Sunday, March 25, 2007

Chestnut-Pancetta Ravioli in Sage Butter Sauce

In case you were wondering, yes, this is pretty much the best dish ever.

Chestnut-Pancetta Ravioli in Sage Butter Sauce

For filling:

1 cup roasted, shelled, and skinned chestnuts
2 oz sliced pancetta or bacon, finely chopped
3 tablespoons unsalted butter
1/4 cup finely chopped onion
1 large garlic clove, smashed
1/4 cup water
1 Granny Smith apple
2 tablespoons finely grated parmesan
1 tablespoon finely chopped fresh flat-leaf parsley

Cook pancetta in 3 tablespoons butter in a large heavy saucepan over moderate heat, stirring, until crisp on edges, about 5 minutes. Add onion and garlic and cook, stirring, until onion is softened. Add chestnuts and water and simmer, stirring, until liquid is reduced by half. Discard garlic.

Transfer mixture to a bowl and mash to a coarse paste with a fork. Peel half of apple and cut enough of peeled half into 1/4-inch dice to measure 3 tablespoons. Reserve remaining (unpeeled) apple. Stir diced peeled apple into chestnut mixture with parmesan, parsley, and salt and pepper to taste.

For fresh pasta:
Semolina flour
Olive oil

Yeah, I don't exactly follow a recipe. I pour out a mound of semolina, probably 2-3 cups, and make a little volcano in the center where I put 1-2 eggs and perhaps a tablespoon of oil. Then I add water or flour as necessary until the dough feels soft but is not sticky. Then I knead the bejeezus out of that dough until it is supple, a forearm-taxing 10-15 minutes. But oh ho ho, it is worth it. Then I let the dough rest 30-60 minutes before running it through my pasta machine, usually to #2-#3 thickness. If you don't have a pasta roller on hand, you can try rolling out the pasta dough with a pin, but may the gods be with you, because you're going to want that dough thin. When I pulled the original recipe off, they suggested using won-ton wrappers, but those rice-flour noodles felt too slippery and lacked the toothsomeness of italian pasta.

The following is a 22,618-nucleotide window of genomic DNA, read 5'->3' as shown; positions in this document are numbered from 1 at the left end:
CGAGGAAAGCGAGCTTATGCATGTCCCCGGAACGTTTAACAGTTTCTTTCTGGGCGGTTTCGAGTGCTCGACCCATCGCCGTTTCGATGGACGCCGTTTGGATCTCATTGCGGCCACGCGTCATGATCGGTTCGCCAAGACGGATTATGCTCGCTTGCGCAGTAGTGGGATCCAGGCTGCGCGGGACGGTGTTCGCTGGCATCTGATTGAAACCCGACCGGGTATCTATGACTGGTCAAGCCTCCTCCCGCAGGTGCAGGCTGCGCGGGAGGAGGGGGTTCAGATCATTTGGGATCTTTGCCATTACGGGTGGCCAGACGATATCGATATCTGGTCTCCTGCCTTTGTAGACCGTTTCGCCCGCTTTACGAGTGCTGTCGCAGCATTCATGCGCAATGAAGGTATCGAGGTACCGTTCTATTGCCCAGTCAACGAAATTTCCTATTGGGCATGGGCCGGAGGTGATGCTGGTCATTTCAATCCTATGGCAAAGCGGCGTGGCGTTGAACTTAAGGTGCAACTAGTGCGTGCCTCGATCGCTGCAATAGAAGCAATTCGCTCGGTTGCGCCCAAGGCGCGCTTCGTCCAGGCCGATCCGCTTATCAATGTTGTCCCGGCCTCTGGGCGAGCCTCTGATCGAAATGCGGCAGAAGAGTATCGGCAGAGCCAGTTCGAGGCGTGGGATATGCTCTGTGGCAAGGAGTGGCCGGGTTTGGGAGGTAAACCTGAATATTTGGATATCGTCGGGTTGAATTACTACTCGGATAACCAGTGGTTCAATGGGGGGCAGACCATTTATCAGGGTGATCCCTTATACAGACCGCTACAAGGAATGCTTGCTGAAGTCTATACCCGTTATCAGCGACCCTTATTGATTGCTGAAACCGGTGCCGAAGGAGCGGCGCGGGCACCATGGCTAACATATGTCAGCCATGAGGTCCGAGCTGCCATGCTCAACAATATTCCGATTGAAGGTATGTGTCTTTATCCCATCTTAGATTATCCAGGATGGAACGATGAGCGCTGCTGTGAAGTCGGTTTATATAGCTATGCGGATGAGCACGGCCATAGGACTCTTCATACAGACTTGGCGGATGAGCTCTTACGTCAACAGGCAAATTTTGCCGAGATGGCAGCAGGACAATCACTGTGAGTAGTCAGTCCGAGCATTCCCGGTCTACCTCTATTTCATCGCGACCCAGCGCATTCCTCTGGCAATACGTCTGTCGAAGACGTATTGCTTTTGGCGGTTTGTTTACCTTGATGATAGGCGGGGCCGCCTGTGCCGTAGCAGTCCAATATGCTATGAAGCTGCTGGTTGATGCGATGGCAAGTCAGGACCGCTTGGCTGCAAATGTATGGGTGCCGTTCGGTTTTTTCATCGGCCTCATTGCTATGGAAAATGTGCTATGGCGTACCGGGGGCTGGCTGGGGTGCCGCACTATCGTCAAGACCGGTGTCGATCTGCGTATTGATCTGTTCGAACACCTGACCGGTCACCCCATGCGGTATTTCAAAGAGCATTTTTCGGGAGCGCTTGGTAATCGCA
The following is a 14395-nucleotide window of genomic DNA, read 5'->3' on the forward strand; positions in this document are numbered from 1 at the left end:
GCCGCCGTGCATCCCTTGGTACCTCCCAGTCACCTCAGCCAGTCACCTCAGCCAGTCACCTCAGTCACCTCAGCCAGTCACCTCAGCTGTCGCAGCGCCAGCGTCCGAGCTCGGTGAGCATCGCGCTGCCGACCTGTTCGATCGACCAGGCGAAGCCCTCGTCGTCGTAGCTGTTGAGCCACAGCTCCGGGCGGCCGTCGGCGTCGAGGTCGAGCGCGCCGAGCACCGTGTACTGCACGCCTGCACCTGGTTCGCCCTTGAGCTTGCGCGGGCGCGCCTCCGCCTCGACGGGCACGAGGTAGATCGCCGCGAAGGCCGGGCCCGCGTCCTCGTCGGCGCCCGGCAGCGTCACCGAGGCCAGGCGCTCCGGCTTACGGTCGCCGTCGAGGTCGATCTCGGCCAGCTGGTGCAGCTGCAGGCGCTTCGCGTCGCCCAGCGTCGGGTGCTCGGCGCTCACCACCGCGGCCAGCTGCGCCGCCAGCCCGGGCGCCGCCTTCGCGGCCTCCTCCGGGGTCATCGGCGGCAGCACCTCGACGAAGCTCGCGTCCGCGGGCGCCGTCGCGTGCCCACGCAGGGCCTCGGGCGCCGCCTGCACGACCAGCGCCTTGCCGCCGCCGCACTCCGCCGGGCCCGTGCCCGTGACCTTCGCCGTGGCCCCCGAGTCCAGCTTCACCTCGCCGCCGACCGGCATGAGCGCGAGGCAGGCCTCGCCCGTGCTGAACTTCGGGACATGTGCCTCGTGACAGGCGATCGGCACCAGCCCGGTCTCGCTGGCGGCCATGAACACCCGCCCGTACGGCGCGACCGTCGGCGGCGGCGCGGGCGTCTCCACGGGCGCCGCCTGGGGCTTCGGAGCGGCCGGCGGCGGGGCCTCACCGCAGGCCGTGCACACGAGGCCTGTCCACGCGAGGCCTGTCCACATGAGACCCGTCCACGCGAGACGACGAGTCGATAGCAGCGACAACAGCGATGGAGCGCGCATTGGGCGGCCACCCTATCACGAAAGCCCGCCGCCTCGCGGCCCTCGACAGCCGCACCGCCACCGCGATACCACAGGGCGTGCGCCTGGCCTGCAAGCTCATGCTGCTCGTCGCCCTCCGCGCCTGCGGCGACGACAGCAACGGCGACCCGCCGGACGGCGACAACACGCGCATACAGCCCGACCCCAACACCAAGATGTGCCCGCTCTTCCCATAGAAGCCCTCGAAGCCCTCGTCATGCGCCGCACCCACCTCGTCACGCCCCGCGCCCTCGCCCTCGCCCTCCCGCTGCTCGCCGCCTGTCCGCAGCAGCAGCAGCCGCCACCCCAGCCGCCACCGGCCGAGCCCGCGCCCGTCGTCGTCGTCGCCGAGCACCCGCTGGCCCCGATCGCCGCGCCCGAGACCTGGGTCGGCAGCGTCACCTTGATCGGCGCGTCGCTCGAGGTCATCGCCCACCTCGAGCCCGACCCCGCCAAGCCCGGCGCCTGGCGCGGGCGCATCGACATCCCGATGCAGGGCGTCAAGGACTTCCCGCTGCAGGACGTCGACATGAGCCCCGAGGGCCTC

For Sage-Butter Sauce:

8 tablespoons butter
2 tablespoons sage, coarsely chopped

Heat 8 tablespoons butter in a large heavy skillet over moderate heat until foam subsides and butter begins to turn brown. Stir in sage and cook, stirring, until sage is crisp and butter is golden brown. Season with salt and pepper.

To prepare ravioli:
Here I use a ravioli cutter to parse the pasta, spooning a heaping teaspoon of filling into one side before sealing the package. Set aside but do not stack, until you are ready to boil the ravioli. Prepare a saucepan of salty boiling water and boil ravioli in batches for 3-5 minutes per batch. Drain with slotted spoon. Douse with sauce, extra parmasan, and garnish with remaining apple slices. Serve immediately.

When you make this, your eyes will roll back in your head and you will feel a greater sense of connectedness to the universe. Anyone sitting within your proximity will immediately be overcome with a maddening desire to make love to you. Birds will sing. Flowers will bloom. It is pretty freakin' good.

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